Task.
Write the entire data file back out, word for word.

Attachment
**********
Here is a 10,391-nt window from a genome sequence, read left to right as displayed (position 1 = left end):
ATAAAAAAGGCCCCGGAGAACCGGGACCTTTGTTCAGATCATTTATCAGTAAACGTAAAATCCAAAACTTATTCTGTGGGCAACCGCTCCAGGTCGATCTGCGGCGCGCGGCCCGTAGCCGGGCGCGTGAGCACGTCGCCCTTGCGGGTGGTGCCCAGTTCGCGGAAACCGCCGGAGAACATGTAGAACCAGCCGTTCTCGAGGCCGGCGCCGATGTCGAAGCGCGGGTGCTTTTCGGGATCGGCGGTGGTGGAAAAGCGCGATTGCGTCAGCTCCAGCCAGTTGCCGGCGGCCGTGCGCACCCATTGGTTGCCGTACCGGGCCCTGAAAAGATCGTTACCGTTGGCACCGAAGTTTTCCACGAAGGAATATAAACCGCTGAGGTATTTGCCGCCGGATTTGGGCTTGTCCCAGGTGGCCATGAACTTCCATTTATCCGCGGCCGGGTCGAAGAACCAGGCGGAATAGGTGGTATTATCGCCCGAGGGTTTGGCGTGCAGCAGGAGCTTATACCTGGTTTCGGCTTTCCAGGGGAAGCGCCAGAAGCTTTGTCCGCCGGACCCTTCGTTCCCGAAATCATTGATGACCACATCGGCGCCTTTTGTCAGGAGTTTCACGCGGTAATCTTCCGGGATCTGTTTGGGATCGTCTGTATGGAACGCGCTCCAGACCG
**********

Here is a 10,391-nt window from a genome sequence, read left to right as displayed (position 1 = left end):
ATAAAAAAGGCCCCGGAGAACCGGGACCTTTGTTCAGATCATTTATCAGTAAACGTAAAATCCAAAACTTATTCTGTGGGCAACCGCTCCAGGTCGATCTGCGGCGCGCGGCCCGTAGCCGGGCGCGTGAGCACGTCGCCCTTGCGGGTGGTGCCCAGTTCGCGGAAACCGCCGGAGAACATGTAGAACCAGCCGTTCTCGAGGCCGGCGCCGATGTCGAAGCGCGGGTGCTTTTCGGGATCGGCGGTGGTGGAAAAGCGCGATTGCGTCAGCTCCAGCCAGTTGCCGGCGGCCGTGCGCACCCATTGGTTGCCGTACCGGGCCCTGAAAAGATCGTTACCGTTGGCACCGAAGTTTTCCACGAAGGAATATAAACCGCTGAGGTATTTGCCGCCGGATTTGGGCTTGTCCCAGGTGGCCATGAACTTCCATTTATCCGCGGCCGGGTCGAAGAACCAGGCGGAATAGGTGGTATTATCGCCCGAGGGTTTGGCGTGCAGCAGGAGCTTATACCTGGTTTCGGCTTTCCAGGGGAAGCGCCAGAAGCTTTGTCCGCCGGACCCTTCGTTCCCGAAATCATTGATGACCACATCGGCGCCTTTTGTCAGGAGTTTCACGCGGTAATCTTCCGGGATCTGTTTGGGATCGTCTGTATGGAACGCGCTCCAGACCG